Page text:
|1.3.||Were the target population and setting specified?|
|2.||Was the selection of study subjects/patients free from bias?|
|2.1.||Were inclusion/exclusion criteria specified (e.g., risk, point in disease progression, diagnostic or prognosis criteria), and with sufficient detail and without omitting criteria critical to the study?|
|2.2.||Were criteria applied equally to all study groups?|
|2.3.||Were health, demographics, and other characteristics of subjects described?|
|2.4.||Were the subjects/patients a representative sample of the relevant population?|
|3.||Were study groups comparable?|
|3.1.||Was the method of assigning subjects/patients to groups described and unbiased? (Method of randomization identified if RCT)|
|3.2.||Were distribution of disease status, prognostic factors, and other factors (e.g., demographics) similar across study groups at baseline?|
|3.3.||Were concurrent controls used? (Concurrent preferred over historical controls.)|
|3.4.||If cohort study or cross-sectional study, were groups comparable on important confounding factors and/or were preexisting differences accounted for by using appropriate adjustments in statistical analysis?|
|3.5.||If case control or cross-sectional study, were potential confounding factors comparable for cases and controls? (If case series or trial with subjects serving as own control, this criterion is not applicable. Criterion may not be applicable in some cross-sectional studies.)|
|3.6.||If diagnostic test, was there an independent blind comparison with an appropriate reference standard (e.g., "gold standard")?|
|4.||Was method of handling withdrawals described?|
|4.1.||Were follow-up methods described and the same for all groups?|
|4.2.||Was the number, characteristics of withdrawals (i.e., dropouts, lost to follow up, attrition rate) and/or response rate (cross-sectional studies) described for each group? (Follow up goal for a strong study is 80%.)|
|4.3.||Were all enrolled subjects/patients (in the original sample) accounted for?|
|4.4.||Were reasons for withdrawals similar across groups?|
|4.5.||If diagnostic test, was decision to perform reference test not dependent on results of test under study?|
|5.||Was blinding used to prevent introduction of bias?|
|5.1.||In intervention study, were subjects, clinicians/practitioners, and investigators blinded to treatment group, as appropriate?|
|5.2.||Were data collectors blinded for outcomes assessment? (If outcome is measured using an objective test, such as a lab value, this criterion is assumed to be met.)|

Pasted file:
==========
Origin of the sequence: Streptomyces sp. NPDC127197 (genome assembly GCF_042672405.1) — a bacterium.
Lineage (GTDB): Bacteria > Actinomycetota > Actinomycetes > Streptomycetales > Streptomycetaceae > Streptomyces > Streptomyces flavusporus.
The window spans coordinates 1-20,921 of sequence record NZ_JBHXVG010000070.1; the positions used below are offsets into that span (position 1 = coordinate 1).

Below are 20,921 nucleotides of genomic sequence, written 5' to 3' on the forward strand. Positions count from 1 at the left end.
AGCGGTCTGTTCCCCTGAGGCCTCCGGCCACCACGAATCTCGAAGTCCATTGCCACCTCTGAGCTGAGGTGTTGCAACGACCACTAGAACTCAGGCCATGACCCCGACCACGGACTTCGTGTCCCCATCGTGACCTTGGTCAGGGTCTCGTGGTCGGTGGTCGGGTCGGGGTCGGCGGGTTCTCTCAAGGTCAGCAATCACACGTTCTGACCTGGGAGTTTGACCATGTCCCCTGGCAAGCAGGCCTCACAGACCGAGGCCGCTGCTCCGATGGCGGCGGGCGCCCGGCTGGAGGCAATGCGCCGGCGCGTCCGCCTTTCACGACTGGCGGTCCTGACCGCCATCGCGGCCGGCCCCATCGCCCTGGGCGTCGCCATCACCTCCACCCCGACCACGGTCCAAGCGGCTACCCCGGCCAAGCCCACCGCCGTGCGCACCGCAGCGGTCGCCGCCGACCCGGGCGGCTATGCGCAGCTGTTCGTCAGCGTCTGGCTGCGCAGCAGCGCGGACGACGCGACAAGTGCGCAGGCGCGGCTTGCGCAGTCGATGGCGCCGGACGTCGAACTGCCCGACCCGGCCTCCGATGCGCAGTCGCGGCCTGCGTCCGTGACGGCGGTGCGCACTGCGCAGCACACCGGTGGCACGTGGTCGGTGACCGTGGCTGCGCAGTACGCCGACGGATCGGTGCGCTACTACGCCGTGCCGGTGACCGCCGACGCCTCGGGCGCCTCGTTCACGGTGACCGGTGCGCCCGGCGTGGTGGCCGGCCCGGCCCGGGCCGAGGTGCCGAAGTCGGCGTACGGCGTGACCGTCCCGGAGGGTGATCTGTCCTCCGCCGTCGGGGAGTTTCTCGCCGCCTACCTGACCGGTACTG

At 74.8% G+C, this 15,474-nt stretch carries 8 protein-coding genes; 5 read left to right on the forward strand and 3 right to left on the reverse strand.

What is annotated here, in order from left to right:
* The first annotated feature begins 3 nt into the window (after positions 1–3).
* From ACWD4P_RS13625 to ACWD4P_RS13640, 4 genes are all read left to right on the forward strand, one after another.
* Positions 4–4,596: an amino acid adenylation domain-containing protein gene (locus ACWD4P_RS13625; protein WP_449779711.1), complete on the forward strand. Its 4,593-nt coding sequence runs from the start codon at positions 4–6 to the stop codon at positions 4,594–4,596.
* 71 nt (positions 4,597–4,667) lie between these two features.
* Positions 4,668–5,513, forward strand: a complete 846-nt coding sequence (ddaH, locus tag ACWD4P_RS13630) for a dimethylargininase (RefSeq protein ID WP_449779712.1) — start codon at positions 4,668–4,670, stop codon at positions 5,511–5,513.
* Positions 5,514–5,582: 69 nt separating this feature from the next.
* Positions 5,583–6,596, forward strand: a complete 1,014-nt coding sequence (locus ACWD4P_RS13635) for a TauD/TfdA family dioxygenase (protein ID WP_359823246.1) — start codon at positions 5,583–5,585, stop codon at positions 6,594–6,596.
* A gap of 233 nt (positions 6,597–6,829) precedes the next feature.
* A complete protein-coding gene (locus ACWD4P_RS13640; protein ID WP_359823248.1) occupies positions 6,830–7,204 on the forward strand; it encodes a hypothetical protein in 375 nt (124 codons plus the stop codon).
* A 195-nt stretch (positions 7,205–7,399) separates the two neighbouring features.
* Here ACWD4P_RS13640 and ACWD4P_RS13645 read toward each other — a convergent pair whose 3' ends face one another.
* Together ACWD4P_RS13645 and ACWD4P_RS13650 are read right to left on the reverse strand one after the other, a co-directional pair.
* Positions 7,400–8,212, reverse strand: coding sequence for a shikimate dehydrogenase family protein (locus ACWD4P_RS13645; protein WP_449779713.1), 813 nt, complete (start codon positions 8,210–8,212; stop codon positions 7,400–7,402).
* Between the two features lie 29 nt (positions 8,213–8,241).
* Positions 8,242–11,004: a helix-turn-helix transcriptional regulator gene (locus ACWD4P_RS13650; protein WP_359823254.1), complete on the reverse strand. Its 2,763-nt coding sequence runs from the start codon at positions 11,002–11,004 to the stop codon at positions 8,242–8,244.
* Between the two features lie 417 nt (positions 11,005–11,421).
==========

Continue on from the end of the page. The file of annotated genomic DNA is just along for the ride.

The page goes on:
|5.3.||In cohort study or cross-sectional study, were measurements of outcomes and risk factors blinded?|
|5.4.||In case control study, was case definition explicit and case ascertainment not influenced by exposure status?|
|5.5.||In diagnostic study, were test results blinded to patient history and other test results?|
|6.||Were intervention/therapeutic regimens/exposure factor or procedure and any comparison(s) described in detail? Were intervening factors described?|
|6.1.||In RCT or other intervention trial, were protocols described for all regimens studied?|
|6.2.||In observational study, were interventions, study settings, and clinicians/provider described?|
|6.3.||Was the intensity and duration of the intervention or exposure factor sufficient to produce a meaningful effect?|
|6.4.||Was the amount of exposure and, if relevant, subject/patient compliance measured?|
|6.5.||Were co-interventions (e.g., ancillary treatments, other therapies) described?|
|6.6.||Were extra or unplanned treatments described?|
|6.7.||Was the information for 6.4, 6.5, and 6.6 assessed the same way for all groups?|
|6.8.||In diagnostic study, were details of test administration and replication sufficient?|
|7.||Were outcomes clearly defined and the measurements valid and reliable?|
|7.1.||Were primary and secondary endpoints described and relevant to the question?|
|7.2.||Were nutrition measures appropriate to question and outcomes of concern?|
|7.3.||Was the period of follow-up long enough for important outcome(s) to occur?|
|7.4.||Were the observations and measurements based on standard, valid, and reliable data collection instruments/tests/procedures?|
|7.5.||Was the measurement of effect at an appropriate level of precision?|
|7.6.||Were other factors accounted for (measured) that could affect outcomes?|
|7.7.||Were the measurements conducted consistently across groups?|
|8.||Was the statistical analysis appropriate for the study design and type of outcome indicators?|
|8.1.||Were statistical analyses adequately described and the results reported appropriately?|
|8.2.||Were correct statistical tests used and assumptions of test not violated?|
|8.3.||Were statistics reported with levels of significance and/or confidence intervals?|
|8.4.||Was "intent to treat" analysis of outcomes done (and as appropriate, was there an analysis of outcomes for those maximally exposed or a dose-response analysis)?|
|8.5.||Were adequate adjustments made for effects of confounding factors that might have affected the outcomes (e.g., multivariate analyses)?|
|8.6.||Was clinical significance as well as statistical significance reported?|
|8.7.||If negative findings, was a power calculation reported to address type 2 error?|
|9.||Are conclusions supported by results with biases and limitations taken into consideration?|
|9.1.||Is there a discussion of findings?|
|9.2.||Are biases and study limitations identified and discussed?|
|10.||Is bias due to study’s funding or sponsorship unlikely?|
|10.1.||Were sources of funding and investigators’ affiliations described?|
|10.2.||Was the study free from apparent conflict of interest?|
Copyright American Dietetic Association (ADA).